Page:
Your Audience Knows Best: Content Format

A conversation I had yesterday with a PR textbook author got me thinking about our habits and the tactics we employ to communicate with our audiences. We were talking about digital storytelling, and the conversation turned to multimedia.

What format should a multimedia press release take, he asked.   I think my answer may have surprised him — and wrecked his chapter outline, to boot.

The format of the content shouldn’t dictate the message.

My answer veered off the path of what I think he expected, because I said that the answer to that question depends upon the audience, and is informed by the assets you have at hand.

You won’t go wrong if  you start with your audience.  Where do they look for information?  Do they gravitate toward a particular social network or digital community?  If so, what sort of content does that audience prefer?   Asking these questions and allowing the answers to inform your content strategy will ensure more effective communications.

Some networks, like Instagram and Pinterest, are built on visuals.  However, visuals are also make messages more effective on networks like Twitter and Facebook. And they carry extra weight with search engines — and speaking of search engines, YouTube is the second largest.  Point is, incorporating visual elements – video, images, downloadable content such as presentation decks or white papers — will ensure your message is available to the denizens of those networks.  Making visual communications a habit will improve communications results.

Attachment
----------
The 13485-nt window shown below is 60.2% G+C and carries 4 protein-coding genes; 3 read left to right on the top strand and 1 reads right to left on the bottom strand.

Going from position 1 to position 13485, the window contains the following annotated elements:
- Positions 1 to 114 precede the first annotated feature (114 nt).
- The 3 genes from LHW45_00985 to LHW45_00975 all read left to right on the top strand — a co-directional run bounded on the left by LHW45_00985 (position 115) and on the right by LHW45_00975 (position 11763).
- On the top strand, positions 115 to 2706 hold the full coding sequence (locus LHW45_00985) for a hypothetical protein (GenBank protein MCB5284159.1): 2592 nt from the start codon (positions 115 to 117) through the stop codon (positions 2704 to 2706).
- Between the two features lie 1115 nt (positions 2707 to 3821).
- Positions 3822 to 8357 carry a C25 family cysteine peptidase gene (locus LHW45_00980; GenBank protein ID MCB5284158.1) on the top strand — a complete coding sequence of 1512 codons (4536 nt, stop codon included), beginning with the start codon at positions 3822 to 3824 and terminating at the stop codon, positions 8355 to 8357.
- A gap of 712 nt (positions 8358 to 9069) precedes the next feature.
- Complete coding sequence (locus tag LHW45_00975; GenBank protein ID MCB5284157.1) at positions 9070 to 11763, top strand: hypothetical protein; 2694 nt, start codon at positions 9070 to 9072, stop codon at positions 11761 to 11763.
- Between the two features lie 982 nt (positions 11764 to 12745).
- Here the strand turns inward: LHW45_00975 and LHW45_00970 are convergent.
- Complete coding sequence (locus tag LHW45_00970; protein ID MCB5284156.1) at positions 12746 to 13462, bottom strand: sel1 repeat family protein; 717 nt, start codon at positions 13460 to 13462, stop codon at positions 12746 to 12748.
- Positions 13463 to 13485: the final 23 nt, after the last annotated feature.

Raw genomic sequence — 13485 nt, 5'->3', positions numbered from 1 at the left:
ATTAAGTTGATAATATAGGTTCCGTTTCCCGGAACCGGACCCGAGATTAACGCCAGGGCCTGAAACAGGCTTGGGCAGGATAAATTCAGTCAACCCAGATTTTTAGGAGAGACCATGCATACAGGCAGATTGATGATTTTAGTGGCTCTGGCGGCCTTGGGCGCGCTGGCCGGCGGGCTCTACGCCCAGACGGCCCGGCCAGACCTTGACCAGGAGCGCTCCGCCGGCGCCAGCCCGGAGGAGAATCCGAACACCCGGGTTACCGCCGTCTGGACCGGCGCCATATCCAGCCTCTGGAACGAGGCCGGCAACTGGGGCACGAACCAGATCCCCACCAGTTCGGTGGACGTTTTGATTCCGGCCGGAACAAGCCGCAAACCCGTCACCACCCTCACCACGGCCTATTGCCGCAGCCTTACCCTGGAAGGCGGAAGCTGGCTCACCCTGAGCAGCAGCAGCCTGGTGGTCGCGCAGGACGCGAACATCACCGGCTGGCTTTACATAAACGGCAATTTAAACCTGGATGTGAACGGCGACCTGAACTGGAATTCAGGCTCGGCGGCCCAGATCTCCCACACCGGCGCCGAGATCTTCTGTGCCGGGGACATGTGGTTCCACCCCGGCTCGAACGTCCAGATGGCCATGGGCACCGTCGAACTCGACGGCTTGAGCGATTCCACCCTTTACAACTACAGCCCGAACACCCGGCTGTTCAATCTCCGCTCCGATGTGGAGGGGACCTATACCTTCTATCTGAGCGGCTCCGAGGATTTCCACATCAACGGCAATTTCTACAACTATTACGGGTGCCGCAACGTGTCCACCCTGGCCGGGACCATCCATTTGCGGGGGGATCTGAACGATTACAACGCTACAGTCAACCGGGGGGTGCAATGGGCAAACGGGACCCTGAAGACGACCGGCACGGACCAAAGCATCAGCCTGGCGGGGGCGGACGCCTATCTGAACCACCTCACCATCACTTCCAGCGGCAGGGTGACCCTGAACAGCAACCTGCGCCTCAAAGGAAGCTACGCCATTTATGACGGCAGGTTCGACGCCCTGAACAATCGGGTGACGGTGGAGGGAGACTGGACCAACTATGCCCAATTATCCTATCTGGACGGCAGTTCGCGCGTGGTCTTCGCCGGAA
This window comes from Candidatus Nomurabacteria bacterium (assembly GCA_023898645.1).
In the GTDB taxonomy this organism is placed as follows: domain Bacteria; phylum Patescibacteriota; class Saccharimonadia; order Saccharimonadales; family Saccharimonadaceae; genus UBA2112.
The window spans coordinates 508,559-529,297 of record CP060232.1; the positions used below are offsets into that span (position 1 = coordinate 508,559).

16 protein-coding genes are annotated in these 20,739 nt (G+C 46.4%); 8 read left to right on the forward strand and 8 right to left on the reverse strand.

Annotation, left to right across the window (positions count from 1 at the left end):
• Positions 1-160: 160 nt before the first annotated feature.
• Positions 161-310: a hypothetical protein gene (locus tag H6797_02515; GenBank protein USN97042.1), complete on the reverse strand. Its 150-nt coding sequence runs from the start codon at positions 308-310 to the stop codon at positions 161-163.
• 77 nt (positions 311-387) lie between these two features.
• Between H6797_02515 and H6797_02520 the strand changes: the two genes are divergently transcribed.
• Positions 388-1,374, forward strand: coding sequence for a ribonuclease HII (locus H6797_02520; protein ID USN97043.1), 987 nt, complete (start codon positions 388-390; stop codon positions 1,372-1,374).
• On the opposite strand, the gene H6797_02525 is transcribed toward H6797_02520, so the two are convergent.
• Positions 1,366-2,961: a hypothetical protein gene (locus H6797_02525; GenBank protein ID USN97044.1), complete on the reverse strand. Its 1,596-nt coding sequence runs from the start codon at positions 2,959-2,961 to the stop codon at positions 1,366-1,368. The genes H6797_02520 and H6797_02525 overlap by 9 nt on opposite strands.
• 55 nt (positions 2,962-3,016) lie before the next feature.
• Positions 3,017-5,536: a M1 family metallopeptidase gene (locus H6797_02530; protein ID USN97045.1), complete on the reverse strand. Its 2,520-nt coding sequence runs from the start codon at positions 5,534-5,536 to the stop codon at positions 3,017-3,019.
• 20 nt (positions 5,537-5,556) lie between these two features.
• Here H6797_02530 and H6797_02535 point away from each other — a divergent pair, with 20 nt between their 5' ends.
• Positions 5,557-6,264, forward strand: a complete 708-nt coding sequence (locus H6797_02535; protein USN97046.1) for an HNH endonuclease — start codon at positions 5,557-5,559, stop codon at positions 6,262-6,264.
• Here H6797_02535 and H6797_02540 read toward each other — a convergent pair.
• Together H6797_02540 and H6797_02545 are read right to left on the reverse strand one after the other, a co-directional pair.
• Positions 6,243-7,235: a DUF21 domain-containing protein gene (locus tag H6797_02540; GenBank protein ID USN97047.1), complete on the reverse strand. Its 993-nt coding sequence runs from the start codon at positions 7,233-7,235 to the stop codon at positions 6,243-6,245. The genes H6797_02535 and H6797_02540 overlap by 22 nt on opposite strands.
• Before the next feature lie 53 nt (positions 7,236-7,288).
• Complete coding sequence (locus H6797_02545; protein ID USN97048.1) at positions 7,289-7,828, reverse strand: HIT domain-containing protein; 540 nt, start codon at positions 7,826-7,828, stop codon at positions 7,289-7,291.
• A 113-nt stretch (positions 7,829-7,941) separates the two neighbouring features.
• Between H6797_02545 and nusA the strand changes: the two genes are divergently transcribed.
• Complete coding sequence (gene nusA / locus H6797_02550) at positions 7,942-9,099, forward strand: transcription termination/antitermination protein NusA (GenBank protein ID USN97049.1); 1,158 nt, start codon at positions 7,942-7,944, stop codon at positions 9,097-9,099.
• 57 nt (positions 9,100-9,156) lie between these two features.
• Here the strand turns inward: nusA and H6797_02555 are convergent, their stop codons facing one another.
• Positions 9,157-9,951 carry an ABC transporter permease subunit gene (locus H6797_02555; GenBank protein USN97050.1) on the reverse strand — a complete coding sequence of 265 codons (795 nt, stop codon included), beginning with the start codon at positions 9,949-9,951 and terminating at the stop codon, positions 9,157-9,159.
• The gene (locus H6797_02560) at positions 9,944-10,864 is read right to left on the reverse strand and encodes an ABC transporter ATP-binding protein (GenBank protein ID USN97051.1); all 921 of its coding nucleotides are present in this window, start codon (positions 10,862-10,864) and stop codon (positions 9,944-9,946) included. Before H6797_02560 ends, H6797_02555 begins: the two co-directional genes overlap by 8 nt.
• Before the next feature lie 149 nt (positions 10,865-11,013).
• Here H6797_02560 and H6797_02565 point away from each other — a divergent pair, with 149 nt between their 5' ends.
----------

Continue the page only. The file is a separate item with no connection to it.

I don’t like thinking in terms of formats, simply because they discourage people from incorporating multimedia elements if they perceive they don’t have all of the right content lined up.    Instead, allow your audience’s needs to guide development of your content. 

Author Sarah Skerik is PR Newswire’s vice president of content marketing, and is the author of  the newly-published ebooks  New School Press Release Tactics and Driving Content Discovery. Follow her on Twitter at @sarahskerik.

Content We Love: Storytelling – Indy Style

ContentWeLove“Content We Love” is a weekly feature written by a team of our content specialists. We’re showcasing some of the great content distributed through our channels, and our content specialists are up for the task: they spend a lot of time with the press releases and other content our customers create, proof reading and formatting it, suggesting targeted distribution strategy and offering content optimization advice. In Content We Love, we’re going to shine the spotlight on the press releases and other messages that stood out to us, and we’ll tell you why. We hope you find the releases enjoyable and the insights gained from discussing them enlightening.